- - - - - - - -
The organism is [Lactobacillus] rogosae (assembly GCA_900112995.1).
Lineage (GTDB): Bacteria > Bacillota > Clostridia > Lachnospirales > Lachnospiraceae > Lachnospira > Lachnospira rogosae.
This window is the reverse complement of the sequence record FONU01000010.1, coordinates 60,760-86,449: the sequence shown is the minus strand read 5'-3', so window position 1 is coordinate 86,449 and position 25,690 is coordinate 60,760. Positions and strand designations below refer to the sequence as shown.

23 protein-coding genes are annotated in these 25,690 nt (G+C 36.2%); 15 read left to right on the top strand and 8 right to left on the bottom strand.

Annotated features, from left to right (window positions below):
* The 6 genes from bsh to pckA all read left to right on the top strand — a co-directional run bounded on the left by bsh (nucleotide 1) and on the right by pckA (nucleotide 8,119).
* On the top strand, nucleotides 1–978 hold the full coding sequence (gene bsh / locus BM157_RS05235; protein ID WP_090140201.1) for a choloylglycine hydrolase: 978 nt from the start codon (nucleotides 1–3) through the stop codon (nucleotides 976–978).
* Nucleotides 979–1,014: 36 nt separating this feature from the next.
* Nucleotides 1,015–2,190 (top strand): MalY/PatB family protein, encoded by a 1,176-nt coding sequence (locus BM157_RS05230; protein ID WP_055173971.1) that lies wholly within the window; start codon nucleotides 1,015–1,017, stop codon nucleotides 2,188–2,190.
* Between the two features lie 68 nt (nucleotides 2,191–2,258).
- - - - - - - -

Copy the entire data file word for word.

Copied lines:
The organism is [Lactobacillus] rogosae (assembly GCA_900112995.1).
Lineage (GTDB): Bacteria > Bacillota > Clostridia > Lachnospirales > Lachnospiraceae > Lachnospira > Lachnospira rogosae.
This window is the reverse complement of the sequence record FONU01000010.1, coordinates 60,760-86,449: the sequence shown is the minus strand read 5'-3', so window position 1 is coordinate 86,449 and position 25,690 is coordinate 60,760. Positions and strand designations below refer to the sequence as shown.

23 protein-coding genes are annotated in these 25,690 nt (G+C 36.2%); 15 read left to right on the top strand and 8 right to left on the bottom strand.

Annotated features, from left to right (window positions below):
* The 6 genes from bsh to pckA all read left to right on the top strand — a co-directional run bounded on the left by bsh (nucleotide 1) and on the right by pckA (nucleotide 8,119).
* On the top strand, nucleotides 1–978 hold the full coding sequence (gene bsh / locus BM157_RS05235; protein ID WP_090140201.1) for a choloylglycine hydrolase: 978 nt from the start codon (nucleotides 1–3) through the stop codon (nucleotides 976–978).
* Nucleotides 979–1,014: 36 nt separating this feature from the next.
* Nucleotides 1,015–2,190 (top strand): MalY/PatB family protein, encoded by a 1,176-nt coding sequence (locus BM157_RS05230; protein ID WP_055173971.1) that lies wholly within the window; start codon nucleotides 1,015–1,017, stop codon nucleotides 2,188–2,190.
* Between the two features lie 68 nt (nucleotides 2,191–2,258).